Salinity Intrusion Effects in Estuary Shoaling

by Donald R. F. Harleman,
Arthur T. Ippen,


Serial Information: Journal of the Hydraulics Division, 1969, Vol. 95, Issue 1, Pg. 9-28


Document Type: Journal Paper

Discussion: (See full record)

Abstract: In the salinity intrusion region of an estuary the internal velocity distribution in the longitudinal direction is modified by the density effects. If the velocities are averaged over a tidal cycle the result is an increase in the surface velocities in the downstream (ebb) direction and a reversal of the near-bottom velocities so that the net velocity is in the upstream (flood) direction. The region of heavy shoaling in an estuary is shown to be related to the location of the null point at which the near-bottom velocity reverses from a net landward to a net seaward direction. The location of the null point is shown to be related to the longitudinal salinity distribution through a correlation based on the local densimetric Froude number. A method is developed for predicting the longitudinal change in the region of heavy shoaling due to changes in channel depth or fresh water discharge. The method is developed from laboratory data obtained at M.I.T. and W.E.S. (Vicksburg) and is applied to the Savannah and Delaware estuaries.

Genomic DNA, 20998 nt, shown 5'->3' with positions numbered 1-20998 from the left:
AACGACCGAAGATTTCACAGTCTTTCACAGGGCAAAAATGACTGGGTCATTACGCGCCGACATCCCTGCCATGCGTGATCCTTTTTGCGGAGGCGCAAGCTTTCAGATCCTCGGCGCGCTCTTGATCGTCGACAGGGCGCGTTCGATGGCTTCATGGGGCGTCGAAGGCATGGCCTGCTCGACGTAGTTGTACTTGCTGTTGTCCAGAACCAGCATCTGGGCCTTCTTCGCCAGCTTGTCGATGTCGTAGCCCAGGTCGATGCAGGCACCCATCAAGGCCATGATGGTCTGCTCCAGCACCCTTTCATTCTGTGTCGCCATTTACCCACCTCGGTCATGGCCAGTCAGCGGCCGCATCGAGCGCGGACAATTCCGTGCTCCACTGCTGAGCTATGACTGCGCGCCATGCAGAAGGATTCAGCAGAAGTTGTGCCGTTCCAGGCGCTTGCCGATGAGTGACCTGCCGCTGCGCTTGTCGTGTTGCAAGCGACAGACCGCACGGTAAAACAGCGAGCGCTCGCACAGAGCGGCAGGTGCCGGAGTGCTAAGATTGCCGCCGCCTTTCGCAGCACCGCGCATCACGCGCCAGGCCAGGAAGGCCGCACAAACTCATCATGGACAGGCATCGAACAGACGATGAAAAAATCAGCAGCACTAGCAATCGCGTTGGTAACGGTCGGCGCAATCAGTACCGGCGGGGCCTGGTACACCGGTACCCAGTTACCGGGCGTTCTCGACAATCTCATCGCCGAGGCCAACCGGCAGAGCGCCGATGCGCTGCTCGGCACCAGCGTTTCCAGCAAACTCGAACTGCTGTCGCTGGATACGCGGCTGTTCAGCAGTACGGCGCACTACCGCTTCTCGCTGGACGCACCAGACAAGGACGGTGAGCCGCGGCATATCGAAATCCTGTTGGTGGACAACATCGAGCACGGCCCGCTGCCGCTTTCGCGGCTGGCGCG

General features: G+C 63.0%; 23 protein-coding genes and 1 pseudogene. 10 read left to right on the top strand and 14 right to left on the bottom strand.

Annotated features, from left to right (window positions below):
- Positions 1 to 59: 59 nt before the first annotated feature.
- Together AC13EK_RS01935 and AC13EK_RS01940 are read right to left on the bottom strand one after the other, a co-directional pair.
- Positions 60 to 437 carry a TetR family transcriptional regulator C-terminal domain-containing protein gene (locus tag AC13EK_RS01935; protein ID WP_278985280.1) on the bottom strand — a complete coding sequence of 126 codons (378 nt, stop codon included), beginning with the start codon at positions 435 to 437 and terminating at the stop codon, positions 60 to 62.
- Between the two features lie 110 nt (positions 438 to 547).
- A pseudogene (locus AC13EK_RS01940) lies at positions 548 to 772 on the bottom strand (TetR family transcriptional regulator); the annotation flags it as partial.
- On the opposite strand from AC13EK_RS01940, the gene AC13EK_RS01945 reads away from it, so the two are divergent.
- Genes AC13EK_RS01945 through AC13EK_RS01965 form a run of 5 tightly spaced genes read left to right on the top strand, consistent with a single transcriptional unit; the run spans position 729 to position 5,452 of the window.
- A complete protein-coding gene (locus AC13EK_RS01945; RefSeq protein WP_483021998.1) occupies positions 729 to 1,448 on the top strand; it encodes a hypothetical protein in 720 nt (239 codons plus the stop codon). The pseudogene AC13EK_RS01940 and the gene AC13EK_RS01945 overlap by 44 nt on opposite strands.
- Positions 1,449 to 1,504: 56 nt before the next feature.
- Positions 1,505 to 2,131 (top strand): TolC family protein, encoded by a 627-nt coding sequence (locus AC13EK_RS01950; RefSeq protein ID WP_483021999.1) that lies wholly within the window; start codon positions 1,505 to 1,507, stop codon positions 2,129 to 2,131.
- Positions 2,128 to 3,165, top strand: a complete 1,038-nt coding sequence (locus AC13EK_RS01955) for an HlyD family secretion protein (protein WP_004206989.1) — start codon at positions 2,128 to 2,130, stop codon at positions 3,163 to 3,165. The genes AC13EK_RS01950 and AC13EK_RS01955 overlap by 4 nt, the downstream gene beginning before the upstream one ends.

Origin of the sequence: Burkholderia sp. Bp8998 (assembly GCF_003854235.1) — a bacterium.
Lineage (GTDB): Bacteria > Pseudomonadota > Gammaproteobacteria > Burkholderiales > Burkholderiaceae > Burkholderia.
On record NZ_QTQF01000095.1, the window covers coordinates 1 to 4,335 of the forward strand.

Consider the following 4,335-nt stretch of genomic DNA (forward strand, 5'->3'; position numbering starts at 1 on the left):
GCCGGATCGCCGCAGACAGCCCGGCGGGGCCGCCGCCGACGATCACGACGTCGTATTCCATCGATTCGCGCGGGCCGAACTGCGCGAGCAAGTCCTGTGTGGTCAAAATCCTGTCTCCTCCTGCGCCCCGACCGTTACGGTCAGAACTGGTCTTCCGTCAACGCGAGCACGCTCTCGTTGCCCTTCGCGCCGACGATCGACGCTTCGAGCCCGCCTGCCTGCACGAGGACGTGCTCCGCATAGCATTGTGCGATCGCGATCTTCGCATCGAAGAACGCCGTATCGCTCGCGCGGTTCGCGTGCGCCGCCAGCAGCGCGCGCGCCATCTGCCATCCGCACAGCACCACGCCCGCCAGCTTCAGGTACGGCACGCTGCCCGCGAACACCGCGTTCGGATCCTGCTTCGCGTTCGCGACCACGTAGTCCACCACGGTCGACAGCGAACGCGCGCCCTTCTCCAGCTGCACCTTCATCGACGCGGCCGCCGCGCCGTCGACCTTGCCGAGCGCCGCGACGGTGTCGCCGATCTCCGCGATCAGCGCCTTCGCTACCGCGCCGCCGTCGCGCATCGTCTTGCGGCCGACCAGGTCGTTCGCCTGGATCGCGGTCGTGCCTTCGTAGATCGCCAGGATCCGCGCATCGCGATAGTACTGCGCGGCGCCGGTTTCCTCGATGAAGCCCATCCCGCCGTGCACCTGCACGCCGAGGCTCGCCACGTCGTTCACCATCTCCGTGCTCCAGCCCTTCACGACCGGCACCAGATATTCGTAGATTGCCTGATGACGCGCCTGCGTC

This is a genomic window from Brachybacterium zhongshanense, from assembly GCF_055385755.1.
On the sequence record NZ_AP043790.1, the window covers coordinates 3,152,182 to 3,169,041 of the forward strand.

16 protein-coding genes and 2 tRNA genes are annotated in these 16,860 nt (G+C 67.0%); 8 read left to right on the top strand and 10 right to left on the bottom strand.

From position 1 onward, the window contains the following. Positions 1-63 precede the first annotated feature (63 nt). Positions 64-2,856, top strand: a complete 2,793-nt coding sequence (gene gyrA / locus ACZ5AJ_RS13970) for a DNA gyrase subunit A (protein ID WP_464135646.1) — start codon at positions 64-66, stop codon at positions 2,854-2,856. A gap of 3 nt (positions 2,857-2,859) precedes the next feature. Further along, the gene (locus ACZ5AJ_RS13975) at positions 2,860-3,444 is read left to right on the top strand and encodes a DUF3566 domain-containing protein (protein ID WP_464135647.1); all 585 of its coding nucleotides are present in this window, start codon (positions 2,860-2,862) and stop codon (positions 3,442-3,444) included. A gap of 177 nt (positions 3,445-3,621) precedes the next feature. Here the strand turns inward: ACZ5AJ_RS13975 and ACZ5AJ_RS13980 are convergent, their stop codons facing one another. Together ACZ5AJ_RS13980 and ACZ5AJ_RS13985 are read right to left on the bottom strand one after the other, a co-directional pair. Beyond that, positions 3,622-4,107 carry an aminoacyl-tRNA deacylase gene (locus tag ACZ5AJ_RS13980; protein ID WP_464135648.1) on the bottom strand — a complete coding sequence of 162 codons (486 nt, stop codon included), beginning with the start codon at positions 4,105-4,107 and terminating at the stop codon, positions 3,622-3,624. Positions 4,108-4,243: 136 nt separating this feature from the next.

Subject Headings: Fluid velocity | Estuaries | Salinity | Shoals | Velocity distribution | Water discharge | Tides

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